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Off payroll working rules, commonly referred to as IR35, are changing from 6th April 2021, but what does this mean for you?
What is IR35?
Reasons for the change
A fully employed basic-rate taxpayer pays 20% on income above the personal allowance up to £50,000 (rising to £50,270 in 2021/22). And 12% in National Insurance (NI) on earnings between £9,500 and £50,000 in 2020/21, (£9,568 - £50,270 in 2021/22). Plus 2% on any earnings over and above those figures. Employers also contribute 13.8% in NI payments above the £9,500 threshold for each employee on their payroll.
If a self-employer contractor operates within their own limited company, they employ themselves and can therefore minimise their income enabling them to completely avoid, or significantly reduce the amount of income tax and NI they pay. Topping up their salary with dividends which are taxed at a lower rate.
HMRC has estimated that non-compliance will cost more than £1.3bn a year by 2023/24 if the issue is not addressed. A review in 2020 by the Treasury found compliance to be exceptionally low, and consequently tax avoidance was commonplace.
What will change on 6th April?
The changes place further limits on the autonomy of a contractor to determine their own tax status and firmly places the onus on medium and large companies within the private sector for deciding whether the IR35 rules apply. If a contractor provides services to a small private sector client, their intermediary will determine whether the rules apply.
The IR35 rule changes will not be applied retrospectively and only apply to work carried out on or after 6th April 2021.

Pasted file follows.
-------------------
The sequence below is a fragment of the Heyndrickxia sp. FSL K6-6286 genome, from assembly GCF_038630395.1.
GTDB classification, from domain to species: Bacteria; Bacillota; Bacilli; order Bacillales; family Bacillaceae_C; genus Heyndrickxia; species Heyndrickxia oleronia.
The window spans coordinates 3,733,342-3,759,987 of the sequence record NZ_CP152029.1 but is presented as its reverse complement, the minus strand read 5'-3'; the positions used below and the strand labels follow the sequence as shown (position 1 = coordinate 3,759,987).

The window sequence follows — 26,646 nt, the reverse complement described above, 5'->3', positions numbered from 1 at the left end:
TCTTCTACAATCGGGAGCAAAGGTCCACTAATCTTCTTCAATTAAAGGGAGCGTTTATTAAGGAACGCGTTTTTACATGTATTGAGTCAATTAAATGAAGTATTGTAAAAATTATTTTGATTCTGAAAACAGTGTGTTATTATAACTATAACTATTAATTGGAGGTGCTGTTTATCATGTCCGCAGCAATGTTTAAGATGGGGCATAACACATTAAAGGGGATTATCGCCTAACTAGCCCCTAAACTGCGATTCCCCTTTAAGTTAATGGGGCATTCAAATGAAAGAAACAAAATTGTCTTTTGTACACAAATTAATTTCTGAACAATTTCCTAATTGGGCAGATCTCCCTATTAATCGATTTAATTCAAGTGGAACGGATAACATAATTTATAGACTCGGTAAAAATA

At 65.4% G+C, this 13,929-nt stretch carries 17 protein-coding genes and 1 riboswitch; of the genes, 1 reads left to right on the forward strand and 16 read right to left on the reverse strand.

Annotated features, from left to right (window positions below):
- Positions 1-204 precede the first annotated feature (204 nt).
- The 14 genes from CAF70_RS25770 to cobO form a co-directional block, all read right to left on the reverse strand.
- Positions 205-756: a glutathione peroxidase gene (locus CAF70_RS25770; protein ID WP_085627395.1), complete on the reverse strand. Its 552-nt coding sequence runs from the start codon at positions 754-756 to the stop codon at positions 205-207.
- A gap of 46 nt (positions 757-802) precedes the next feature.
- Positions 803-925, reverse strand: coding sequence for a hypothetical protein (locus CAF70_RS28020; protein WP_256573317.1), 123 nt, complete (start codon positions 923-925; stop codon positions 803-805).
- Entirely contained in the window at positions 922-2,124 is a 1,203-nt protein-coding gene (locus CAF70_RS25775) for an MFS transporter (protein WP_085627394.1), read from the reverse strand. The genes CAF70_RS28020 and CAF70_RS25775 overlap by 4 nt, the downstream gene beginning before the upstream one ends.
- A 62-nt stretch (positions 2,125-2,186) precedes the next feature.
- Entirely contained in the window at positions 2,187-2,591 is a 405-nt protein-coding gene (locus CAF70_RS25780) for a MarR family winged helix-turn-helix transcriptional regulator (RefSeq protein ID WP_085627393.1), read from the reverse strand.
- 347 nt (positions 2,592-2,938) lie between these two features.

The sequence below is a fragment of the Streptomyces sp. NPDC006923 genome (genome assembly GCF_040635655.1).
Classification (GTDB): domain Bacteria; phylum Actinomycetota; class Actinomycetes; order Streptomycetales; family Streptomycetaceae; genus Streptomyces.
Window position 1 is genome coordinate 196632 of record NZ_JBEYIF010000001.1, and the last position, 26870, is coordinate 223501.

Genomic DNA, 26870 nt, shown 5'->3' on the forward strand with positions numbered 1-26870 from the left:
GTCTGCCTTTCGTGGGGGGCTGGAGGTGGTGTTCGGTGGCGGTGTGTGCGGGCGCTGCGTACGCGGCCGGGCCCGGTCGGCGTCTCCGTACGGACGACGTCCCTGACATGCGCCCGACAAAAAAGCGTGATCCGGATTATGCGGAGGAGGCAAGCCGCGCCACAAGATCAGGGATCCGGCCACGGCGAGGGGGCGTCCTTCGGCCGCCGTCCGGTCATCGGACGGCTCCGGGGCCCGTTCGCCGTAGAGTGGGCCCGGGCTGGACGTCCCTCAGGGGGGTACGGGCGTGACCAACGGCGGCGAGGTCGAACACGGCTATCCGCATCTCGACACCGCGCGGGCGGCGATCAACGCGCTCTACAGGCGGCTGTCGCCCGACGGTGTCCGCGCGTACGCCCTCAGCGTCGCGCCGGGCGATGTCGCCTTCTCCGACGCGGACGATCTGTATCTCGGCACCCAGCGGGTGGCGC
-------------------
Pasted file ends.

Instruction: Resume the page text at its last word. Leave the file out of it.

Who could be affected by IR35 changes?
There are three primary groups in the private sector likely to be affected by the IR35 changes:
Potential impact of the changes
Companies may find it a challenge to recruit contractors as being caught inside IR35 significantly diminishes their earning potential. Figures show that being assessed inside IR35 can reduce their net income by as much as 25%, meaning this type of employment is likely to lose its appeal. Companies will either need to increase contractor fees to incorporate the recent changes or onboard them as short-term employees.
Sectors such as IT and media, will particularly notice a difference as these industries have a greater need for long-term contractors. This may lead to a diminished pool of applicants and a skills shortage, meaning companies will have to find alternative ways to attract talented contractors.
This article was written by Alex Pearce, Senior Associate in the Employment Law Team at Pinney Talfourd LLP Solicitors. The contents of this article are for the purposes of general awareness only. They do not purport to constitute legal or professional advice. Specific legal advice should be taken on each individual matter. This article is based on the law as of April 2021.